The murder of a 76-year-old woman by her granddaughter could not have been anticipated by mental health workers, an independent investigation has found.
Joanne Hussey battered Alzheimer’s sufferer Annie Garbutt to death in 2007.
Hussey, of Yeadon, Leeds, was sentenced to life in prison the following year.
The judge accepted that at the time of the killing Hussey was suffering from a mental illness, but her denial of murder on the grounds of diminished responsibility was rejected by the jury at Leeds Crown Court.
An investigation into Hussey’s treatment concluded that there was no evidence the murder could have been foreseen.
The newly published report, which describes Hussey as Miss A, said: “We are absolutely clear there is no evidence that anyone involved with Miss A’s care and treatment could have anticipated that Miss A was capable of carrying out the murder of her grandmother.
“It is very unlikely that anything could have been done by trust staff that would have changed the course of events.”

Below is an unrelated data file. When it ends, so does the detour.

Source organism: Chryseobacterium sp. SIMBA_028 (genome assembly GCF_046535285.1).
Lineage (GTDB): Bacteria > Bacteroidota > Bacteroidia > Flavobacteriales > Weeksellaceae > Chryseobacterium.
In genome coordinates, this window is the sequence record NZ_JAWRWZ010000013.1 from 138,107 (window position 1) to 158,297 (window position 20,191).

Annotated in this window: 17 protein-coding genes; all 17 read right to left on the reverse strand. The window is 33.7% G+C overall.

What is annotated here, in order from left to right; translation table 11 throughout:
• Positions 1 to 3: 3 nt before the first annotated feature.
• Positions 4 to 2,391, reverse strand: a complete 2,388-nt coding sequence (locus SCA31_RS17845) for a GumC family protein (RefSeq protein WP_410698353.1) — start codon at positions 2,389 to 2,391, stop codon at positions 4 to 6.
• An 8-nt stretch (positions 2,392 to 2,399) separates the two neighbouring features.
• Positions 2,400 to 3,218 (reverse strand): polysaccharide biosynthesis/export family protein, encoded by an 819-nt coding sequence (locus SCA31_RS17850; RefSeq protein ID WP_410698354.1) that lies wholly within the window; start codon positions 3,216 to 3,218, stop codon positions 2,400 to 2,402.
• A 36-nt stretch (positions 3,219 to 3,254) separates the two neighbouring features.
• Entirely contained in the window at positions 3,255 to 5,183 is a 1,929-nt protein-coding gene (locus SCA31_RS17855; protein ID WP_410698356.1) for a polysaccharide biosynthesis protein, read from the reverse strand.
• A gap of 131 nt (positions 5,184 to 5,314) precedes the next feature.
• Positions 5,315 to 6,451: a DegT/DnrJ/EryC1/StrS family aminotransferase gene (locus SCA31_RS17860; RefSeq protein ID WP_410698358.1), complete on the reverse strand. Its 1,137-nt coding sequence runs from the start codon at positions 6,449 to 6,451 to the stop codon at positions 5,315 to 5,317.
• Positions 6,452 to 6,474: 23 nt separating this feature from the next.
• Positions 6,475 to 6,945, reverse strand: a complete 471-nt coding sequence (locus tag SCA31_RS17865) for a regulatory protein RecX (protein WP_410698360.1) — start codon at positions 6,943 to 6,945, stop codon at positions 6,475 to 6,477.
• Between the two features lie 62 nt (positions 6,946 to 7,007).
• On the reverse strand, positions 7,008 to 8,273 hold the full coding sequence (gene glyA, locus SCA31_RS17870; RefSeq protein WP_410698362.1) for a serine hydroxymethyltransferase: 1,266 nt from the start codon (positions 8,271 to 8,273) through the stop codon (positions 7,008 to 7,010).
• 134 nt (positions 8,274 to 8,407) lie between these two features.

Hussey, then 33, admitted manslaughter after being confronted by CCTV footage showing journeys to and from her grandmother’s home in Mirfield.
Sentencing her to at least 20 years in prison, Judge Scott Wolstenholme accepted Hussey was suffering from bipolar disease but said it was “striking” that she felt no remorse.
The independent report said the main focus of her care was treatment and looking for improvement in symptoms.
Investigators said they were impressed by the “thoughtfulness, diligence and commitment” of staff involved in her treatment but that Hussey “chose not to take advantage of all they had to offer”.
Recommendations included that there should be more systems for monitoring care plans.
Responding to the report, Chris Butler, chief executive of mental health services provider Leeds and York Partnership NHS Foundation Trust, said it was a tragic event and expressed his deepest sympathy to all involved.